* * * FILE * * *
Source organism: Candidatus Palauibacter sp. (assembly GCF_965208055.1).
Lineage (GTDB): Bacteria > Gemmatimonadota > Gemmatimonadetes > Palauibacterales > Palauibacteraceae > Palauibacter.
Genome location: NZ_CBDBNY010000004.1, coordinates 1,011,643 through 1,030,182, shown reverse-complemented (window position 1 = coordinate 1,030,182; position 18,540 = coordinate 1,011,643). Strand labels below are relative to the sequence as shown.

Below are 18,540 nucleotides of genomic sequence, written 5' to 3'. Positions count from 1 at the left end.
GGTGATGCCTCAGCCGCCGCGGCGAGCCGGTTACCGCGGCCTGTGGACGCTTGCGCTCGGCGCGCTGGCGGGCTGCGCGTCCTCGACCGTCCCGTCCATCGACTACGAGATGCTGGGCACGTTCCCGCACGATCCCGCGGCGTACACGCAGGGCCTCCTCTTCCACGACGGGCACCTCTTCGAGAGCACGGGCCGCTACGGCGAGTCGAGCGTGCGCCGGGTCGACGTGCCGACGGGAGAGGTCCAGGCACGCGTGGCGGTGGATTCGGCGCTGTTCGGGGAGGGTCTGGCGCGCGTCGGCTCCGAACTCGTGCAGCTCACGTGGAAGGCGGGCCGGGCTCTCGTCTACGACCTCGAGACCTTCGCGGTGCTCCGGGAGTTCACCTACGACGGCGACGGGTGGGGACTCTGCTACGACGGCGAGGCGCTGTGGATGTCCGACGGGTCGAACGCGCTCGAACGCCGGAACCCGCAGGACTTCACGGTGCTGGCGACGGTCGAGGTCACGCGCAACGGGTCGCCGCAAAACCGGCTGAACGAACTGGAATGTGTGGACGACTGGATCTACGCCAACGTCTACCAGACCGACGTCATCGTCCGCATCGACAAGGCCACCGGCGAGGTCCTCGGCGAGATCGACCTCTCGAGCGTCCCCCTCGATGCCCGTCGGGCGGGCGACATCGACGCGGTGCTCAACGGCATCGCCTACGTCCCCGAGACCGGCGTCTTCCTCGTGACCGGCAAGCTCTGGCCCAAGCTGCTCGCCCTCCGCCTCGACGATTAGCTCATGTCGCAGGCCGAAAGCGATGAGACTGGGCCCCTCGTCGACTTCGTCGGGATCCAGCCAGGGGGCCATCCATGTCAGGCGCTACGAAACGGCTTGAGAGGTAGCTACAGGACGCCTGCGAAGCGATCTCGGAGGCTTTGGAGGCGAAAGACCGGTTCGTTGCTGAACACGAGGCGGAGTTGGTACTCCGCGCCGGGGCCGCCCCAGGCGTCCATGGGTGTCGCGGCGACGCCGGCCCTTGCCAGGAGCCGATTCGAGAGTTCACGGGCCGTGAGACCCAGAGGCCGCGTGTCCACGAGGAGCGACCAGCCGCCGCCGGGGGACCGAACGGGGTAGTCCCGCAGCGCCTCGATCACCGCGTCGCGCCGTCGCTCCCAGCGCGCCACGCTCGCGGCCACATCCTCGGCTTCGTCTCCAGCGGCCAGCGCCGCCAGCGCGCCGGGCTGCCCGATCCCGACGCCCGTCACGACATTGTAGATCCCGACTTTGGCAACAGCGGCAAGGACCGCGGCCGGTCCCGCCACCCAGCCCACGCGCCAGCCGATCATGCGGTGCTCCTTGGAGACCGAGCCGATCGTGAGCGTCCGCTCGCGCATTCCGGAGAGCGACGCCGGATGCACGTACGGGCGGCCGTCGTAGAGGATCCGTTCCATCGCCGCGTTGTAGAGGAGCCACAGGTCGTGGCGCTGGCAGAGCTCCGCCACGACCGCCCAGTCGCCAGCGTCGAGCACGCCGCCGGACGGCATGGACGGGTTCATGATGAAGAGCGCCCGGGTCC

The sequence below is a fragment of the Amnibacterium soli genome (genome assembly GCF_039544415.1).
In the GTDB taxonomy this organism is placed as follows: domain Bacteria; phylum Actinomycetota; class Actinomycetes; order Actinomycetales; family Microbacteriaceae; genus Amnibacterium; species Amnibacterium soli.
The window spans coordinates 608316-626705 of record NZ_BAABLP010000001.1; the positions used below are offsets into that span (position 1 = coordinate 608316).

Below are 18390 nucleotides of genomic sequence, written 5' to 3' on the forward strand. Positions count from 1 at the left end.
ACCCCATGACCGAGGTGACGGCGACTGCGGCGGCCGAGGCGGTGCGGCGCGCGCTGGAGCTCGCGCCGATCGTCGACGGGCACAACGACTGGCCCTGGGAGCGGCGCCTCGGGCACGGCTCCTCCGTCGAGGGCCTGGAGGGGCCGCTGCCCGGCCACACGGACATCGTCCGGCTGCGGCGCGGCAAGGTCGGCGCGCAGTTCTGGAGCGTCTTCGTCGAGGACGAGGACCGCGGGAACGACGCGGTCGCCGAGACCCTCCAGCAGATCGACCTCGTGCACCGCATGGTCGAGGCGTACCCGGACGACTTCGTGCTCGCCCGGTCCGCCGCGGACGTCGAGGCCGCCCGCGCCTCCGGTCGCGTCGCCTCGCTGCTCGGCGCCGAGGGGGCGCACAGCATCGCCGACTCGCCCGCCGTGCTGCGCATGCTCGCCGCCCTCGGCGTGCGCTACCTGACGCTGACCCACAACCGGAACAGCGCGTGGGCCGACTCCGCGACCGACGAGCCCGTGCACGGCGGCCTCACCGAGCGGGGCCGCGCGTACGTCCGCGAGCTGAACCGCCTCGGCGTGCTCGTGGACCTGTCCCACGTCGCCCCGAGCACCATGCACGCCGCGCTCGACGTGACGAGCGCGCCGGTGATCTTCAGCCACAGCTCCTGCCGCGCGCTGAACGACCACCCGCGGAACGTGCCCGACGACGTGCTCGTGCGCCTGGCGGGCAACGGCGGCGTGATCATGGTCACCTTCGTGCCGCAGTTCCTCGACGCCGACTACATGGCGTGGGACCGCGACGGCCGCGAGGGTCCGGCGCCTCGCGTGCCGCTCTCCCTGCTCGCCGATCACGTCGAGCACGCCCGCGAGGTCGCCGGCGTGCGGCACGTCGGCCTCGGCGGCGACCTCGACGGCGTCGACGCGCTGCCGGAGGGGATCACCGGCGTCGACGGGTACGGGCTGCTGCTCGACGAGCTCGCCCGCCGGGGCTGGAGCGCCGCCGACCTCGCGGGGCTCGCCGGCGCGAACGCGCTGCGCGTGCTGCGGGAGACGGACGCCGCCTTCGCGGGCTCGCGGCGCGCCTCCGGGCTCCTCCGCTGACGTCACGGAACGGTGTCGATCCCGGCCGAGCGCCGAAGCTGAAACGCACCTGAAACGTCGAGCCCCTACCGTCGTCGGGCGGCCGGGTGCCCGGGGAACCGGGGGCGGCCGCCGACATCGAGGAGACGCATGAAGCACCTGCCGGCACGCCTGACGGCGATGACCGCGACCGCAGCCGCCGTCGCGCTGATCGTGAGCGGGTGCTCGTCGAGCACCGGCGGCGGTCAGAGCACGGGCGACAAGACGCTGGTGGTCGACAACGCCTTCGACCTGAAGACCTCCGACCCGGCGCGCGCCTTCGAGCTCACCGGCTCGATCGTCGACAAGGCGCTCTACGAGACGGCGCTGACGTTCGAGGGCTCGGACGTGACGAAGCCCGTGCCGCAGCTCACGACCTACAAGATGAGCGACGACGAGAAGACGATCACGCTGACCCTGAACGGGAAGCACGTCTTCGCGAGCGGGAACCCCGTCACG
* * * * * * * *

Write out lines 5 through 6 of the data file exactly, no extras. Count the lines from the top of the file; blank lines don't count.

GGTGATGCCTCAGCCGCCGCGGCGAGCCGGTTACCGCGGCCTGTGGACGCTTGCGCTCGGCGCGCTGGCGGGCTGCGCGTCCTCGACCGTCCCGTCCATCGACTACGAGATGCTGGGCACGTTCCCGCACGATCCCGCGGCGTACACGCAGGGCCTCCTCTTCCACGACGGGCACCTCTTCGAGAGCACGGGCCGCTACGGCGAGTCGAGCGTGCGCCGGGTCGACGTGCCGACGGGAGAGGTCCAGGCACGCGTGGCGGTGGATTCGGCGCTGTTCGGGGAGGGTCTGGCGCGCGTCGGCTCCGAACTCGTGCAGCTCACGTGGAAGGCGGGCCGGGCTCTCGTCTACGACCTCGAGACCTTCGCGGTGCTCCGGGAGTTCACCTACGACGGCGACGGGTGGGGACTCTGCTACGACGGCGAGGCGCTGTGGATGTCCGACGGGTCGAACGCGCTCGAACGCCGGAACCCGCAGGACTTCACGGTGCTGGCGACGGTCGAGGTCACGCGCAACGGGTCGCCGCAAAACCGGCTGAACGAACTGGAATGTGTGGACGACTGGATCTACGCCAACGTCTACCAGACCGACGTCATCGTCCGCATCGACAAGGCCACCGGCGAGGTCCTCGGCGAGATCGACCTCTCGAGCGTCCCCCTCGATGCCCGTCGGGCGGGCGACATCGACGCGGTGCTCAACGGCATCGCCTACGTCCCCGAGACCGGCGTCTTCCTCGTGACCGGCAAGCTCTGGCCCAAGCTGCTCGCCCTCCGCCTCGACGATTAGCTCATGTCGCAGGCCGAAAGCGATGAGACTGGGCCCCTCGTCGACTTCGTCGGGATCCAGCCAGGGGGCCATCCATGTCAGGCGCTACGAAACGGCTTGAGAGGTAGCTACAGGACGCCTGCGAAGCGATCTCGGAGGCTTTGGAGGCGAAAGACCGGTTCGTTGCTGAACACGAGGCGGAGTTGGTACTCCGCGCCGGGGCCGCCCCAGGCGTCCATGGGTGTCGCGGCGACGCCGGCCCTTGCCAGGAGCCGATTCGAGAGTTCACGGGCCGTGAGACCCAGAGGCCGCGTGTCCACGAGGAGCGACCAGCCGCCGCCGGGGGACCGAACGGGGTAGTCCCGCAGCGCCTCGATCACCGCGTCGCGCCGTCGCTCCCAGCGCGCCACGCTCGCGGCCACATCCTCGGCTTCGTCTCCAGCGGCCAGCGCCGCCAGCGCGCCGGGCTGCCCGATCCCGACGCCCGTCACGACATTGTAGATCCCGACTTTGGCAACAGCGGCAAGGACCGCGGCCGGTCCCGCCACCCAGCCCACGCGCCAGCCGATCATGCGGTGCTCCTTGGAGACCGAGCCGATCGTGAGCGTCCGCTCGCGCATTCCGGAGAGCGACGCCGGATGCACGTACGGGCGGCCGTCGTAGAGGATCCGTTCCATCGCCGCGTTGTAGAGGAGCCACAGGTCGTGGCGCTGGCAGAGCTCCGCCACGACCGCCCAGTCGCCAGCGTCGAGCACGCCGCCGGACGGCATGGACGGGTTCATGATGAAGAGCGCCCGGGTCC

The sequence below is a fragment of the Amnibacterium soli genome (genome assembly GCF_039544415.1).